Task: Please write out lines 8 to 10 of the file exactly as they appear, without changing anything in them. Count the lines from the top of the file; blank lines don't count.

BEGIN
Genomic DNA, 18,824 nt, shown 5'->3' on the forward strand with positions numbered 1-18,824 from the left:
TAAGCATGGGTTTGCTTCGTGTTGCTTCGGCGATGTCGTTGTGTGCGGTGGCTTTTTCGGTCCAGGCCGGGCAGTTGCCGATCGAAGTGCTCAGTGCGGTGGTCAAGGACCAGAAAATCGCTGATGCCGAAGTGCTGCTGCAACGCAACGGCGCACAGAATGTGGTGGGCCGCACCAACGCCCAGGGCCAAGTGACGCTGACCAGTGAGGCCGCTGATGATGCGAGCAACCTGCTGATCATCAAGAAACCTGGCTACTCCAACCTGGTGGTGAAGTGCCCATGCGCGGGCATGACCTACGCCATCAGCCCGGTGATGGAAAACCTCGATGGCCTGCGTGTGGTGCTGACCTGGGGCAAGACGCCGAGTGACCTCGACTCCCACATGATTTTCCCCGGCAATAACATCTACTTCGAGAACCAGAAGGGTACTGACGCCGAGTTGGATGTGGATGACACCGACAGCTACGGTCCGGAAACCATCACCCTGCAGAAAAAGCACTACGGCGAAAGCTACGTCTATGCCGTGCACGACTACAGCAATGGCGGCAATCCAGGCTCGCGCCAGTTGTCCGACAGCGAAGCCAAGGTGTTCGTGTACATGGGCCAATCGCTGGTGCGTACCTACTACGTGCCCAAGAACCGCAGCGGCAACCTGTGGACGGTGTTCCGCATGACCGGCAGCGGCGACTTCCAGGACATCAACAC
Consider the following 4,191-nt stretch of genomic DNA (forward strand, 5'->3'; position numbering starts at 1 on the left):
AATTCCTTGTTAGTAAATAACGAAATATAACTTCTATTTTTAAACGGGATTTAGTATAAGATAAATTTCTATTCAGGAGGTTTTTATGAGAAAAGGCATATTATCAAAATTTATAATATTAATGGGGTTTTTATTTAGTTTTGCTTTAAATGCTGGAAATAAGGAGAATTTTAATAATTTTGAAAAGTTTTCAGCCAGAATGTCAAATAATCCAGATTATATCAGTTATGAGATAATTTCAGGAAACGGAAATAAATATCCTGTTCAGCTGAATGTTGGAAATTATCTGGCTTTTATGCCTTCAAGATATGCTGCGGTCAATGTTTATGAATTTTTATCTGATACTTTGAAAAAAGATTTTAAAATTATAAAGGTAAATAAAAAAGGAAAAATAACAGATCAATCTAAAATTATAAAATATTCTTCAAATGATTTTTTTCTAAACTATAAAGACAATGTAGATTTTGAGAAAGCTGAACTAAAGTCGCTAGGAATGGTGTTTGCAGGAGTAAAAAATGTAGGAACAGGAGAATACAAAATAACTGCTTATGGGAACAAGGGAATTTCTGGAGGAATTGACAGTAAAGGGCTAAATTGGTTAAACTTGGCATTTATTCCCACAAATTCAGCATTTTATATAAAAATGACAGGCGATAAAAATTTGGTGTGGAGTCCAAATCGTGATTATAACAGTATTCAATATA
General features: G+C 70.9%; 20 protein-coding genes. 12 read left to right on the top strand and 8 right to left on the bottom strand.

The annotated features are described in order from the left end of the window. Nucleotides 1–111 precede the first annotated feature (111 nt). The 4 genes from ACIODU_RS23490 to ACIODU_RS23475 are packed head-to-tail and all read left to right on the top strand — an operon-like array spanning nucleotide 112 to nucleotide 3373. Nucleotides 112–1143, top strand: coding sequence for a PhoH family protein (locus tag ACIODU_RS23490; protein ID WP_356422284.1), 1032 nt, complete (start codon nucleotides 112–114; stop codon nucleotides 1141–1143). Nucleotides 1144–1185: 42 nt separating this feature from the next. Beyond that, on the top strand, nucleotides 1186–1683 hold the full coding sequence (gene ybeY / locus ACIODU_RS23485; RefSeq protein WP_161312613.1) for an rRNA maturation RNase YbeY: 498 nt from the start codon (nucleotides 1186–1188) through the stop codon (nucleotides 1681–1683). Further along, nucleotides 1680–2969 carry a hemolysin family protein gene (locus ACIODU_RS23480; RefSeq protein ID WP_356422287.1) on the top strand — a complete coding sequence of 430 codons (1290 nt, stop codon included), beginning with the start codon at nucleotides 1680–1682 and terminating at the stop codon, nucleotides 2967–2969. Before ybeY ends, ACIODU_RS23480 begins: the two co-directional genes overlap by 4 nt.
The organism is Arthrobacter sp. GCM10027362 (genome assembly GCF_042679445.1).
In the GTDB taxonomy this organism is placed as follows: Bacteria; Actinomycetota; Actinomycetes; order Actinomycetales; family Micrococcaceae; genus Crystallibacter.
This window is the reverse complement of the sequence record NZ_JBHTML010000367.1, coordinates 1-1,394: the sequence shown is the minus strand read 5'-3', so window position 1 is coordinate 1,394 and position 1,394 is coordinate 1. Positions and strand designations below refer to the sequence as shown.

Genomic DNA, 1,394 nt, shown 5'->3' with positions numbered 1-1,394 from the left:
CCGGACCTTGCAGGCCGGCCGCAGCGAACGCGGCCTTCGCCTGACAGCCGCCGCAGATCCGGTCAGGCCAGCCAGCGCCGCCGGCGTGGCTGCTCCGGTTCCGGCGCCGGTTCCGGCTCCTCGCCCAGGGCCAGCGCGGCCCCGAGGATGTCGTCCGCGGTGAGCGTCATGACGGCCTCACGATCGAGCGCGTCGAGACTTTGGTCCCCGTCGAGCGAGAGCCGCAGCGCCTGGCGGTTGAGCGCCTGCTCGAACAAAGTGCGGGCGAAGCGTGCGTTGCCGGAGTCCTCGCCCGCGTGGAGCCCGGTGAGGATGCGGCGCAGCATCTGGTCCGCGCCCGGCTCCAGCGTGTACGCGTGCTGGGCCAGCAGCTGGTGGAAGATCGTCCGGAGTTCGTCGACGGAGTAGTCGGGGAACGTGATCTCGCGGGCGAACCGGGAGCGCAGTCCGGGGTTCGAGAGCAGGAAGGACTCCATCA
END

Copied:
In the GTDB taxonomy this organism is placed as follows: Bacteria; Actinomycetota; Actinomycetes; order Actinomycetales; family Micrococcaceae; genus Crystallibacter.
This window is the reverse complement of the sequence record NZ_JBHTML010000367.1, coordinates 1-1,394: the sequence shown is the minus strand read 5'-3', so window position 1 is coordinate 1,394 and position 1,394 is coordinate 1. Positions and strand designations below refer to the sequence as shown.

Genomic DNA, 1,394 nt, shown 5'->3' with positions numbered 1-1,394 from the left: